Peak(s):  Little Finger  -  13,220 feet
Index, The  -  13,420 feet
Date Posted:  11/13/2020
Date Climbed:   10/04/2020
Author:  blazintoes
Additional Members:   Boggy B
 Blazing Needles  

Although Boggy B wrote of our adventures Little Finger and The Index with my favorite sentence being...”the curious essence of Little Finger: it is simply a huge gravel sculpture, crafted by the eons, and bound together by a magic spell that is broken only by human touch,’ which was a clever way to express shit rock. My first trad lead was 5 years ago and 4 years I couldn’t walk and although I’ll probable die standing, I’m overwhelmed and honored to have been his team member on this successful mission. Also I want to thank his beautiful inside and out wife Kylie! What they have accomplished in Colorado with such strength, grace and humility is down right amazing. Thank you both for this adventure and top gold feather in my cap! Communication, expectations and team work were on point.

The Index and Little Finger were his last two peaks to finish the 727 Ranked/Soft/Named 13ers in Colorado and on October 17th the OG’s superstar team joined forces on North Massive to Celebrate Michael finishing the 786 official list. I think he orphaned that one on purpose. YippieKayay!


OG's. Missing Willadee and John who patiently awaited in their chariot at the TH to whisk us away. Thank you!


Melancholy overwhelms when we see the main rotor helicopter crash wreckage of 2009.


The best conversation of the day was from 12 year old Maya who I asked, "do you like to climb mountains?" "Not really," she replied. "Well what do you like to do?" I query. Without hesitation she claims, "rock climb!" I quickly reply, "we are going to be friends."She is smart and rhetorically asks questions like, "what would happen if there was no wind?" "No pollination!" I like Maya!

Will this trip report be a case of TLDR? Perhaps. With a writing style solely for entertainment purposes, fun specifics and a few pictures with many run on sentences (like this one), grammar and lotsa punctuation errors all wrapped up with the little voice in my head. It needs more work besides, I only went to a four year college for 15 months and a two year college twice with no formal writing education. Just like climbers, the best are those who have the most fun!



Donkeys, we don’t need no stinking donkeys. One phone call later:

Michael: You are my partner, and I am your leader. What would you like to do?
Amy: I don't know... climb rocks... slog...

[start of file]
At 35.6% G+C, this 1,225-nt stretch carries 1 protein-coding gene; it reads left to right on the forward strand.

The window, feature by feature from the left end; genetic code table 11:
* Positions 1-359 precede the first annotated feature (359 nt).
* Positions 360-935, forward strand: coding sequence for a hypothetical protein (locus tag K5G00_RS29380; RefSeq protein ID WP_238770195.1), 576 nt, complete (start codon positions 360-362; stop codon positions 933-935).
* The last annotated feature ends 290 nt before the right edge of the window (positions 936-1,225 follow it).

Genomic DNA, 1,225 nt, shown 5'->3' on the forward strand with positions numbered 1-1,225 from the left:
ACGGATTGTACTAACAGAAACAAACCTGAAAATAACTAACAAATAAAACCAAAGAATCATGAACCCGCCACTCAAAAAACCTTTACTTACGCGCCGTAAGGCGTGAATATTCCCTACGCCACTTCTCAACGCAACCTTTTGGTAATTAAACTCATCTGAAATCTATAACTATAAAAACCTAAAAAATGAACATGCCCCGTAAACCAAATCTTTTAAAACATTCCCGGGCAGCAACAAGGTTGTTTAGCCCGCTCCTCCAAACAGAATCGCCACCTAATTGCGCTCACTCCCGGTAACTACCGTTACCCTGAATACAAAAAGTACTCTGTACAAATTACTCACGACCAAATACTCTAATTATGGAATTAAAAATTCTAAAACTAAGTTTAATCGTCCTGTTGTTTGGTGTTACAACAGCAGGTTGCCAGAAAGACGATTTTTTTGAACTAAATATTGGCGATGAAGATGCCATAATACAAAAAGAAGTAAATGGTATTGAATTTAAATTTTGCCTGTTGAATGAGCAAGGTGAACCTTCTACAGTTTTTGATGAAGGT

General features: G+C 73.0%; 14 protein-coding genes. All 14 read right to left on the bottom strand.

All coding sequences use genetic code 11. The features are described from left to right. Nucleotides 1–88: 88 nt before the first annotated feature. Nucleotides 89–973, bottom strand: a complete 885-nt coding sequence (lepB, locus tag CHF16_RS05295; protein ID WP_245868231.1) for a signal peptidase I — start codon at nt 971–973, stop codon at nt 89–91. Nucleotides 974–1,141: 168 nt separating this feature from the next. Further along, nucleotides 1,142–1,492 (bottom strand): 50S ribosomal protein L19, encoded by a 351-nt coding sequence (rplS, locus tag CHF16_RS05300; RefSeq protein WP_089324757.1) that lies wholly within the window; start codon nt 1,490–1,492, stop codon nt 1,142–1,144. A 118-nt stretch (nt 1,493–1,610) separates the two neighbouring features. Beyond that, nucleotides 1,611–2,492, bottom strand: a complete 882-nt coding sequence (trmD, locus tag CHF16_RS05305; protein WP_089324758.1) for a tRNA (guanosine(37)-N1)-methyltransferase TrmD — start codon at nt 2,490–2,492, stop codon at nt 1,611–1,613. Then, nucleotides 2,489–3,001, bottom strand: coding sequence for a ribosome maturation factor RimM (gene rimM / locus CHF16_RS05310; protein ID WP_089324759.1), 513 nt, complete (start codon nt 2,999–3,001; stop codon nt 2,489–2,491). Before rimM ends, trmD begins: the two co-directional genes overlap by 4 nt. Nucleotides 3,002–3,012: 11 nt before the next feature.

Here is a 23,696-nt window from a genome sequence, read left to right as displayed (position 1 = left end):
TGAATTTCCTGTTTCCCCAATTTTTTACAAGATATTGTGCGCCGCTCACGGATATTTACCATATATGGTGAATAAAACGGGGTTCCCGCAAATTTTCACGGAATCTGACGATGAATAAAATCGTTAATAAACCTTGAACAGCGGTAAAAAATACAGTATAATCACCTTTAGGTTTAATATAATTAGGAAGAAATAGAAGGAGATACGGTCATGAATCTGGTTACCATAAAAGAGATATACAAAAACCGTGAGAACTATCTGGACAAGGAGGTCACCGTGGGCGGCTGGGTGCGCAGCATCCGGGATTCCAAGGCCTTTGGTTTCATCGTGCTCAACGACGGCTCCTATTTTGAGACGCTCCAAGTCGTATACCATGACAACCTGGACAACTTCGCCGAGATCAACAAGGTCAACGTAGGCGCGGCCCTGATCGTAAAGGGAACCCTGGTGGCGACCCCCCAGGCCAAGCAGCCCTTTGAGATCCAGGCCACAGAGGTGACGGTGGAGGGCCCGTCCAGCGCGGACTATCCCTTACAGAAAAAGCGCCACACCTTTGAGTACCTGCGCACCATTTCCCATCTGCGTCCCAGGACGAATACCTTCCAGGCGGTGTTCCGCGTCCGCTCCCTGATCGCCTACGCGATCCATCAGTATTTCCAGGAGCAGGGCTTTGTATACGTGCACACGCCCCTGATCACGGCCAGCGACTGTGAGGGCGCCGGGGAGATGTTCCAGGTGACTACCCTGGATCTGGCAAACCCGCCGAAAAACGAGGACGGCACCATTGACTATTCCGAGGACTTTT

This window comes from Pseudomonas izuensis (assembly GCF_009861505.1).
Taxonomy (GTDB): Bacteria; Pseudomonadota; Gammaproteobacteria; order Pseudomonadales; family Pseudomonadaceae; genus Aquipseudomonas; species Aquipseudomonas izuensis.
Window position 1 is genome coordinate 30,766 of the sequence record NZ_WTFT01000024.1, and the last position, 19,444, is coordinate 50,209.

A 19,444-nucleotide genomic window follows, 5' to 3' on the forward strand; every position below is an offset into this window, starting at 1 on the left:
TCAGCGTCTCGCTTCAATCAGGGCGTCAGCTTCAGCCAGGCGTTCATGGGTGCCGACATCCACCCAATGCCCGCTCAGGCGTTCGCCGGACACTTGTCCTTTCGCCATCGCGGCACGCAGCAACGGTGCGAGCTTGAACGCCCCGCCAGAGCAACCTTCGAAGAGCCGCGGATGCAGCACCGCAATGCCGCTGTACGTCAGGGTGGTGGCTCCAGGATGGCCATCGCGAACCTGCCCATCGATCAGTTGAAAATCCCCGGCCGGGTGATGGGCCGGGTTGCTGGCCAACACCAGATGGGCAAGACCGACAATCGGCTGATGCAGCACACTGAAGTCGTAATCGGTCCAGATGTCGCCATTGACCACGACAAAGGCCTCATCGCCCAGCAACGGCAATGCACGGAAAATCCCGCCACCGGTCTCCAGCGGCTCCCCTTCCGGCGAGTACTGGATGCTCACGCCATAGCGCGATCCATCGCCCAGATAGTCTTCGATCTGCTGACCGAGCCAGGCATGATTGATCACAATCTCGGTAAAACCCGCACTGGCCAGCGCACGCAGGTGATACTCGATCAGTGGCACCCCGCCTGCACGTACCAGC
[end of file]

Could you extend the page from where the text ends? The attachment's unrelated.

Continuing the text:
Michael: [quickly] Let's climb rocks.

Michael is an omniscient willow whisperer and I am a gauche misanthropic scrat.


On the long journey up the infamous Chicago Basin via Purgatory Flats because one of the many bridges along the defunct narrow gauge railroad collapsed we pose questions such as, "If there was a docking station in the basin to climb these peaks and three guys showed up in hover crafts, would you count it?" "Yes, it’s the advancement of the sport." Or, "no you must slog uphill in a headwind both ways and descend bullet proof ice with 'Godzilla' on your back just like me. It builds character". Also, "how much would you pay to zip line from the top of the peak back to the trail head?" And finally, "do you think the railroad should pave the tracks for bikes instead?" The yammering yarns the hours away and by the afternoon we make camp, get water, harass wildlife and pout at all the beetle killed trees.

A couple weeks ago I sent David Roberts a Face Book message hoping he’d respond before I wrote this story because he is my favorite alpine adventurer writer and he may have climbed our peaks long ago: ‘Michael Davis and I climbed The Index and Little Finger aka Peak 17 in the Needles and we are wondering if you climbed them too? The only history I'm aware of is from a San Juan guide book that briefly mentions they were first climbed in 1940 by the McClintock’s who used a Tyrolean to get across the Animas River with donkeys, hemp ropes and nailed boots. Hard for me to imagine climbing these obscure peaks with those limitations considering how spoiled climbers are nowadays with infinite selections. My questions to you are, have you climbed them, do you have more history and a synonym for the word 'peak bagger'.'